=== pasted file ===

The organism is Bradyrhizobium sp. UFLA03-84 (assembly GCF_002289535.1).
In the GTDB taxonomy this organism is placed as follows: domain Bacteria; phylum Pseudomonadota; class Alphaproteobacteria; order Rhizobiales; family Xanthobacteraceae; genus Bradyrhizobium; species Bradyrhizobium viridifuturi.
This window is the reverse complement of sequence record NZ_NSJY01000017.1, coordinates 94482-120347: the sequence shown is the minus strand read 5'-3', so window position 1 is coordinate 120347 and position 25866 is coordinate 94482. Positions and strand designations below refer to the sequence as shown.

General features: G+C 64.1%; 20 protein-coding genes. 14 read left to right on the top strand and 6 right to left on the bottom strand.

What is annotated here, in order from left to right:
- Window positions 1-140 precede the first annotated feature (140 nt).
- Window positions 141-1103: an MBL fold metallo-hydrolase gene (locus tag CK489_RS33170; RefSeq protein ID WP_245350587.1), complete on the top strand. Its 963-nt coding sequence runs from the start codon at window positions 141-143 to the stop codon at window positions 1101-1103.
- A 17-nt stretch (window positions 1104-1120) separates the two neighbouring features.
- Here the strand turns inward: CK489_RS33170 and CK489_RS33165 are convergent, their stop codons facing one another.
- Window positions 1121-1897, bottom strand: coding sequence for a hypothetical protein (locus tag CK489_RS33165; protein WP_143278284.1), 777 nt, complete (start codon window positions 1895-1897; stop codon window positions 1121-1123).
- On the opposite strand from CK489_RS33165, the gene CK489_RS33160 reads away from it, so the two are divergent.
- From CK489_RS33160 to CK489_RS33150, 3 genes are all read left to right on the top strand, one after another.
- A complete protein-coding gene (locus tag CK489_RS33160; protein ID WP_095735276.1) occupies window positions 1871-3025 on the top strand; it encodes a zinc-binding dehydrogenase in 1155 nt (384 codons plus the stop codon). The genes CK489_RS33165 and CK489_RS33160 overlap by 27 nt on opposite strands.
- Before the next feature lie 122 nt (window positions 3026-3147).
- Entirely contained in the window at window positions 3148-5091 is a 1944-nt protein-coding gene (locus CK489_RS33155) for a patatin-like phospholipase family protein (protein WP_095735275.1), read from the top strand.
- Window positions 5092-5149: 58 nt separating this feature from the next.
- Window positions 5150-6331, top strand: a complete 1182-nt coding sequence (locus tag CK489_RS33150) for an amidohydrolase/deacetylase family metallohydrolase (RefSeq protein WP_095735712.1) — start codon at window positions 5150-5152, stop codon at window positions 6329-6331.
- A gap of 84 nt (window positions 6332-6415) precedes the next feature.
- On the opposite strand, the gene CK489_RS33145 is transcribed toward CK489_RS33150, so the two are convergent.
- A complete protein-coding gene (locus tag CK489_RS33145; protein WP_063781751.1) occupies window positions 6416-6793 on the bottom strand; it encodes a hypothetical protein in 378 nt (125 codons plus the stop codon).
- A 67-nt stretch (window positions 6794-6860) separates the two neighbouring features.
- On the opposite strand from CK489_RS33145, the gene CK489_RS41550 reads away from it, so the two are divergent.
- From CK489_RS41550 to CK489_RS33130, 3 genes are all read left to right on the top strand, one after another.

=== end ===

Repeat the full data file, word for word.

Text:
The organism is Bradyrhizobium sp. UFLA03-84 (assembly GCF_002289535.1).
In the GTDB taxonomy this organism is placed as follows: domain Bacteria; phylum Pseudomonadota; class Alphaproteobacteria; order Rhizobiales; family Xanthobacteraceae; genus Bradyrhizobium; species Bradyrhizobium viridifuturi.
This window is the reverse complement of sequence record NZ_NSJY01000017.1, coordinates 94482-120347: the sequence shown is the minus strand read 5'-3', so window position 1 is coordinate 120347 and position 25866 is coordinate 94482. Positions and strand designations below refer to the sequence as shown.

General features: G+C 64.1%; 20 protein-coding genes. 14 read left to right on the top strand and 6 right to left on the bottom strand.

What is annotated here, in order from left to right:
- Window positions 1-140 precede the first annotated feature (140 nt).
- Window positions 141-1103: an MBL fold metallo-hydrolase gene (locus tag CK489_RS33170; RefSeq protein ID WP_245350587.1), complete on the top strand. Its 963-nt coding sequence runs from the start codon at window positions 141-143 to the stop codon at window positions 1101-1103.
- A 17-nt stretch (window positions 1104-1120) separates the two neighbouring features.
- Here the strand turns inward: CK489_RS33170 and CK489_RS33165 are convergent, their stop codons facing one another.
- Window positions 1121-1897, bottom strand: coding sequence for a hypothetical protein (locus tag CK489_RS33165; protein WP_143278284.1), 777 nt, complete (start codon window positions 1895-1897; stop codon window positions 1121-1123).
- On the opposite strand from CK489_RS33165, the gene CK489_RS33160 reads away from it, so the two are divergent.
- From CK489_RS33160 to CK489_RS33150, 3 genes are all read left to right on the top strand, one after another.
- A complete protein-coding gene (locus tag CK489_RS33160; protein ID WP_095735276.1) occupies window positions 1871-3025 on the top strand; it encodes a zinc-binding dehydrogenase in 1155 nt (384 codons plus the stop codon). The genes CK489_RS33165 and CK489_RS33160 overlap by 27 nt on opposite strands.
- Before the next feature lie 122 nt (window positions 3026-3147).
- Entirely contained in the window at window positions 3148-5091 is a 1944-nt protein-coding gene (locus CK489_RS33155) for a patatin-like phospholipase family protein (protein WP_095735275.1), read from the top strand.
- Window positions 5092-5149: 58 nt separating this feature from the next.
- Window positions 5150-6331, top strand: a complete 1182-nt coding sequence (locus tag CK489_RS33150) for an amidohydrolase/deacetylase family metallohydrolase (RefSeq protein WP_095735712.1) — start codon at window positions 5150-5152, stop codon at window positions 6329-6331.
- A gap of 84 nt (window positions 6332-6415) precedes the next feature.
- On the opposite strand, the gene CK489_RS33145 is transcribed toward CK489_RS33150, so the two are convergent.
- A complete protein-coding gene (locus tag CK489_RS33145; protein WP_063781751.1) occupies window positions 6416-6793 on the bottom strand; it encodes a hypothetical protein in 378 nt (125 codons plus the stop codon).
- A 67-nt stretch (window positions 6794-6860) separates the two neighbouring features.
- On the opposite strand from CK489_RS33145, the gene CK489_RS41550 reads away from it, so the two are divergent.
- From CK489_RS41550 to CK489_RS33130, 3 genes are all read left to right on the top strand, one after another.